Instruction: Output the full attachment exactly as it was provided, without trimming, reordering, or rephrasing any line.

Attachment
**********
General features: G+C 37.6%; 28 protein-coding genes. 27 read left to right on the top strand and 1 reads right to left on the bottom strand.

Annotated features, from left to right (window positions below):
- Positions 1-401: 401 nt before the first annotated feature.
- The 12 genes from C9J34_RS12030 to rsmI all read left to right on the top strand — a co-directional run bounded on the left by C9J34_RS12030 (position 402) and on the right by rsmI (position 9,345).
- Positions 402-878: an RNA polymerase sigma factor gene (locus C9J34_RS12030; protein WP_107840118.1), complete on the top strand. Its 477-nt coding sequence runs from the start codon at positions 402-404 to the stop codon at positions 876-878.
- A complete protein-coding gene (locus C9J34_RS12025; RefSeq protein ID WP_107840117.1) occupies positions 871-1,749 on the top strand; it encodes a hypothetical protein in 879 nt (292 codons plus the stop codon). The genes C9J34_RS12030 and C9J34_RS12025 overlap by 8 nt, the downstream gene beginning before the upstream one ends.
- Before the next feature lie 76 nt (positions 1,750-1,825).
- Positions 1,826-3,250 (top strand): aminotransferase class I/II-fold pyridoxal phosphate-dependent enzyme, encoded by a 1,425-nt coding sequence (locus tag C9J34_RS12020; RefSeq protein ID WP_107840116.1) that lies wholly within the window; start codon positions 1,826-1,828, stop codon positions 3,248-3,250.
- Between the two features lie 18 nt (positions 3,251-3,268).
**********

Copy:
General features: G+C 37.6%; 28 protein-coding genes. 27 read left to right on the top strand and 1 reads right to left on the bottom strand.

Annotated features, from left to right (window positions below):
- Positions 1-401: 401 nt before the first annotated feature.
- The 12 genes from C9J34_RS12030 to rsmI all read left to right on the top strand — a co-directional run bounded on the left by C9J34_RS12030 (position 402) and on the right by rsmI (position 9,345).
- Positions 402-878: an RNA polymerase sigma factor gene (locus C9J34_RS12030; protein WP_107840118.1), complete on the top strand. Its 477-nt coding sequence runs from the start codon at positions 402-404 to the stop codon at positions 876-878.
- A complete protein-coding gene (locus C9J34_RS12025; RefSeq protein ID WP_107840117.1) occupies positions 871-1,749 on the top strand; it encodes a hypothetical protein in 879 nt (292 codons plus the stop codon). The genes C9J34_RS12030 and C9J34_RS12025 overlap by 8 nt, the downstream gene beginning before the upstream one ends.
- Before the next feature lie 76 nt (positions 1,750-1,825).
- Positions 1,826-3,250 (top strand): aminotransferase class I/II-fold pyridoxal phosphate-dependent enzyme, encoded by a 1,425-nt coding sequence (locus tag C9J34_RS12020; RefSeq protein ID WP_107840116.1) that lies wholly within the window; start codon positions 1,826-1,828, stop codon positions 3,248-3,250.
- Between the two features lie 18 nt (positions 3,251-3,268).